And Away They All Flew

Perhaps two decades ago when my daughter was but a child, I was driving through the country when a warm summer wind unleashed a mesmerizing shower of thistle upon us.  Reminded of a line from the classic  children’s poem, ‘Twas the Night Before Christmas, I quickly pulled to the side of the road and we sprang from our seats  and tried to catch the wind-blown thistle seed.

He sprang to his sleigh, to his team gave a whistle,
And away they all flew like the down of a thistle.

But I heard him exclaim, ‘ere he drove out of sight,
“Happy Christmas to all, and to all a good-night!”

Clement Clarke Moore (1779 – 1863) wrote the poem ‘Twas the night before Christmas also called “A Visit from St. Nicholas” in 1822. It is now the tradition in many American families to read the poem every Christmas Eve. The poem ‘Twas the night before Christmas’ has redefined our image of Christmas and Santa Claus. Prior to the creation of the story of ‘Twas the night before Christmas’ St. Nicholas, the patron saint of children, had never been associated with a sleigh or reindeer!   


Memories – an accumulation of life experiences.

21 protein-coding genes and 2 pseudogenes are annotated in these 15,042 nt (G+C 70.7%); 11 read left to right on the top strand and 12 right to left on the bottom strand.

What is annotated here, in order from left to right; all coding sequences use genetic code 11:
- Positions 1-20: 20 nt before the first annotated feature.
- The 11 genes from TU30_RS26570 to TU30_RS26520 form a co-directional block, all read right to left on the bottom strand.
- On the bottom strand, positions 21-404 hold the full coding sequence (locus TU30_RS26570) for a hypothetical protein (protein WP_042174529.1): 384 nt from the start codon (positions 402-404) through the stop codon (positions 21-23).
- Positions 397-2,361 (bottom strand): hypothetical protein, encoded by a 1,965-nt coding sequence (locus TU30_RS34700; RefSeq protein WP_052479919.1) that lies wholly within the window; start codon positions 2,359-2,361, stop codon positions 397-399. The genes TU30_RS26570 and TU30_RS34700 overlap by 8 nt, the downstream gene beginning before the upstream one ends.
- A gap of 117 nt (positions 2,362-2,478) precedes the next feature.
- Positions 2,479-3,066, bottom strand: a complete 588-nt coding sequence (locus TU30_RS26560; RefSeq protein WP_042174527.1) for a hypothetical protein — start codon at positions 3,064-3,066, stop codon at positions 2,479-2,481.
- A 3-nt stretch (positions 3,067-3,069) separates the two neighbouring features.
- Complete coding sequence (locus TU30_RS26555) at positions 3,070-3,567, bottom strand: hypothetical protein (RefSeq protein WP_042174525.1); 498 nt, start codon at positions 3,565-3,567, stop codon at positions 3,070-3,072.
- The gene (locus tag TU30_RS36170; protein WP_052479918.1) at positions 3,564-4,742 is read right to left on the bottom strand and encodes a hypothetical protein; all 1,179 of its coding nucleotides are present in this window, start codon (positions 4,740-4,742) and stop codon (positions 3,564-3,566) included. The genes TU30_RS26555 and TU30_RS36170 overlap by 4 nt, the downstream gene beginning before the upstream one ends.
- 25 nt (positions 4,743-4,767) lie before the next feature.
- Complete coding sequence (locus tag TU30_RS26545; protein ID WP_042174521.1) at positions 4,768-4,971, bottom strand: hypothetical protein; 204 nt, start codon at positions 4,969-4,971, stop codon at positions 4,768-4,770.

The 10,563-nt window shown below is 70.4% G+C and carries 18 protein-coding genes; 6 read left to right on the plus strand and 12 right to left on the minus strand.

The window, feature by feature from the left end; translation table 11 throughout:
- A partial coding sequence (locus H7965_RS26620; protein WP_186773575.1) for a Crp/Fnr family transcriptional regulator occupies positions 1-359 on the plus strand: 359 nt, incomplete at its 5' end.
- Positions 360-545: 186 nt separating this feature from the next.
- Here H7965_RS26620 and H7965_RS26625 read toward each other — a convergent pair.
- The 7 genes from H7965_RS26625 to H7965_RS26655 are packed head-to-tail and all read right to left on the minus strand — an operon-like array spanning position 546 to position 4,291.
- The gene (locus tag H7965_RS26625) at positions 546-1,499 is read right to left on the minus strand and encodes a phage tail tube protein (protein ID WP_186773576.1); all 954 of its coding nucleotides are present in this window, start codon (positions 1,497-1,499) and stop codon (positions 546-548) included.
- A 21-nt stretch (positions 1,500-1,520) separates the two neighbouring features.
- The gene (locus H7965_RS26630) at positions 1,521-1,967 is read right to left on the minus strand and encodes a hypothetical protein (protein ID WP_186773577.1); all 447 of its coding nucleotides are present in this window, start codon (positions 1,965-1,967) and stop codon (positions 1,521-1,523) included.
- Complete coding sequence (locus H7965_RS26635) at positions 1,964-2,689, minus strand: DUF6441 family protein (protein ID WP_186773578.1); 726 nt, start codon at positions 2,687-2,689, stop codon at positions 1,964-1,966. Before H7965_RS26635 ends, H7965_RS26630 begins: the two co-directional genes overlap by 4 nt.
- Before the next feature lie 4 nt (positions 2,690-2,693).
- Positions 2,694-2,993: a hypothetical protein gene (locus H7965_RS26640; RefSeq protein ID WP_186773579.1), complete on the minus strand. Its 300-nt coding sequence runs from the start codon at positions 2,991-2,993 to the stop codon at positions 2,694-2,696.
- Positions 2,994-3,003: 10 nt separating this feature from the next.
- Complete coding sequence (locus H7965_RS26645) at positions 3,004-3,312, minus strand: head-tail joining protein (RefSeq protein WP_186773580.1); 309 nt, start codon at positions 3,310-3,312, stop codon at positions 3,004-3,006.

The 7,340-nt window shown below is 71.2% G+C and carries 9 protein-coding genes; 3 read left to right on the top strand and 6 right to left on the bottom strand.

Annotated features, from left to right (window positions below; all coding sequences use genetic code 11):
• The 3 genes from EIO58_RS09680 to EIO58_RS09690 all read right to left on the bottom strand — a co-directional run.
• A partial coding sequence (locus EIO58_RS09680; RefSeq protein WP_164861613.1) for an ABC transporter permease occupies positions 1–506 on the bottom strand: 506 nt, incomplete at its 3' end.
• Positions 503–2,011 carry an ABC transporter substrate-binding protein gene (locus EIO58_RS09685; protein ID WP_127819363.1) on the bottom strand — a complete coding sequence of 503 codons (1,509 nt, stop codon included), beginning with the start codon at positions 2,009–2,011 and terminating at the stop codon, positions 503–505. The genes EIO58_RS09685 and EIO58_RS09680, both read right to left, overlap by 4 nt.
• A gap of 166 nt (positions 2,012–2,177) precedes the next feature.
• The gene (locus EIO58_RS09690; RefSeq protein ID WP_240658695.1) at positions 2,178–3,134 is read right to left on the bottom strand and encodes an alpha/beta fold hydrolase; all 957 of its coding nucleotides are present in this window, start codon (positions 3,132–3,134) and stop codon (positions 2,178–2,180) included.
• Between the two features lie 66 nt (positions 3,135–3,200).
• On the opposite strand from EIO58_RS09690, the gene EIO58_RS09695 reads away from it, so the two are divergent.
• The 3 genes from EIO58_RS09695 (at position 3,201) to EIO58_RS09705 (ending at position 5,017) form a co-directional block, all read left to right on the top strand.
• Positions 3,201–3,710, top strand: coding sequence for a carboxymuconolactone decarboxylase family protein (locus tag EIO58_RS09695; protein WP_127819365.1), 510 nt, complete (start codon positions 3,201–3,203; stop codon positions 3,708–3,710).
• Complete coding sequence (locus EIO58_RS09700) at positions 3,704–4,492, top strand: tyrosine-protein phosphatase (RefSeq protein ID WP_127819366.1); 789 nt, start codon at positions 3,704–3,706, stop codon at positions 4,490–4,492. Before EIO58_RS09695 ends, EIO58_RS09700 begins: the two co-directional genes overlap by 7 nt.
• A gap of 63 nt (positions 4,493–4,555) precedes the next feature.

6 thoughts on “And Away They All Flew

  1. It’s amazing really that the seeds are so soft while the plants are so prickly! I only have experience of large quantities of dandelion seeds….. it’s magical watching them – so long as they are not too near your own garden!

  2. I wish some would blow my way. The lawn guy did away with a nice patch we had by our garden, thinking thistle was a weed. He is not grasping the difference between wildflowers and regular weeds. I am teaching him a bit about feng shui, though.

  3. Those are some nice views of thistle down: so much fun to play with, photographically and in reality.

    Coincidence: when I was in New York City last week I walked past Clement Clark Moore Park at W. 22 St. and 10 Ave. The writer had lived in that area, which is known as Chelsea.

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